- Majority of farm managers are older than 55 years
- Access to land and loans for young farmers should be improved
- Young farmers must be provided with training and advisory services
- Impact of new EU policies on young farmers should be assessed
Supporting young people by removing barriers to access farming is key for the future of agriculture, says Agriculture and Rural Development Committee in a new report adopted on Tuesday.
The draft resolution on the Generational renewal in the EU farms of the future, adopted by the Committee on Agriculture and Rural Development on Tuesday by 43 votes for, 0 votes against and 1 abstention, stresses that rural areas, EU food security, and the future of agriculture is dependent on generational renewal. MEPs, led by rapporteur Isabel Carvalhais (S&D, PT), therefore call for public policies creating fair and dignified income and a quality of life for farmers and their families as precondition for attracting young farmers to agriculture.
Access to land, financing and support
MEPs identify the price and availability of land, difficult access to credit and to support measures as well as administrative requirements as some of the main barriers to becoming a farmer.
They therefore propose to adopt an EU legislation to improve the functioning of national farmland markets and address land concentration. An EU observatory on farmland to monitor trends and prices for land sale and rental should be establish in order to ensure greater transparency of land transactions in the EU. Member States should promote land access for young farmers by for example pre-emptive rights, price controls on sales and rental or long-term usage guarantees.
Young farmers should be also offered lower interest rates and support for the first loan instalment as well as advisory for their better financial literacy, say MEPs.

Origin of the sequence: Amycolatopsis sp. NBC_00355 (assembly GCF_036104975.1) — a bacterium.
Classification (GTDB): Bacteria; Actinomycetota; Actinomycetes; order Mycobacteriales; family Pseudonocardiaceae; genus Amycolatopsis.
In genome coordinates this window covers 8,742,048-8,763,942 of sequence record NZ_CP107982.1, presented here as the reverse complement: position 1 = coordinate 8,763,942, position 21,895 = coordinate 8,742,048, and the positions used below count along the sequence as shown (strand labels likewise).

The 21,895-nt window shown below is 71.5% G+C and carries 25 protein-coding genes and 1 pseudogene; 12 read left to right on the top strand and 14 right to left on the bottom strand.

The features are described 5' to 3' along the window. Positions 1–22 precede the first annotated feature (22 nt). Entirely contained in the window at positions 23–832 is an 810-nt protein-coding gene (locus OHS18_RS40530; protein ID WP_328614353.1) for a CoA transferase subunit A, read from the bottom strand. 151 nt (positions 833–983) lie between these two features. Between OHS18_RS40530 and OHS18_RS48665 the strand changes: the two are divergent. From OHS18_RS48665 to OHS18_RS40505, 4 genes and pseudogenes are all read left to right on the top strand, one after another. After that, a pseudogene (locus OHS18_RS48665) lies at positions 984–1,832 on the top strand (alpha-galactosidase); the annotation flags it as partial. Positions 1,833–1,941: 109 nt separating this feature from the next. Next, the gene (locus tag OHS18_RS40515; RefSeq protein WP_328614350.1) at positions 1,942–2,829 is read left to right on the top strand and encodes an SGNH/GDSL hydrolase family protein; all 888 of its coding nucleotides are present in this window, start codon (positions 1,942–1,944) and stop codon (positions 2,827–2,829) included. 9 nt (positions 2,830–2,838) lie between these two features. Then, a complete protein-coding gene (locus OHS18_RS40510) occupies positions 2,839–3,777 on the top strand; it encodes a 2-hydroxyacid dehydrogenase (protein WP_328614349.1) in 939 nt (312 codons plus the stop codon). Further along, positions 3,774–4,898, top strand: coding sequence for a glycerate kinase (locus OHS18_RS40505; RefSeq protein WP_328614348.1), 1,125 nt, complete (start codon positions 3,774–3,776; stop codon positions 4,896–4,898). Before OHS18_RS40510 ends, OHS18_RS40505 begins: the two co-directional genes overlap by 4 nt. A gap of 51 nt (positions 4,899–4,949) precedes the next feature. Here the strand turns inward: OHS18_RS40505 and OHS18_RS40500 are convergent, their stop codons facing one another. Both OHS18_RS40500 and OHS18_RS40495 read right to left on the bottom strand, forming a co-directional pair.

The report calls for national strategies to promote generational change including financial support for land transfers and pension protection. EU countries should also create a position of a farm succession facilitator that can provide guidance during farm transfers from one generation to the next.
To design policies in line with the needs of young farmers, MEPs propose that the Commission assesses young farmers needs in the impact assessment of new policies.
Training and internet in rural areas
MEPs highlight that young farmers are better equipped to seize the opportunities presented by the green and digital transitions as they are more likely to apply new technologies and implement sustainable farming practices amongst others. The adopted report therefore stresses the need to provide young farmers with access to reliable internet as well as training on digital skills, business planning or innovative practices.
The draft resolution will be put to a plenary vote, possibly during the 16 - 19 October session.
Demographic decline is more pronounced in rural populations and farmers then in other parts of society. In 2020, almost 58% of farm managers were at least 55 years old. Young farmers are two to three times more likely to have their loan application rejected.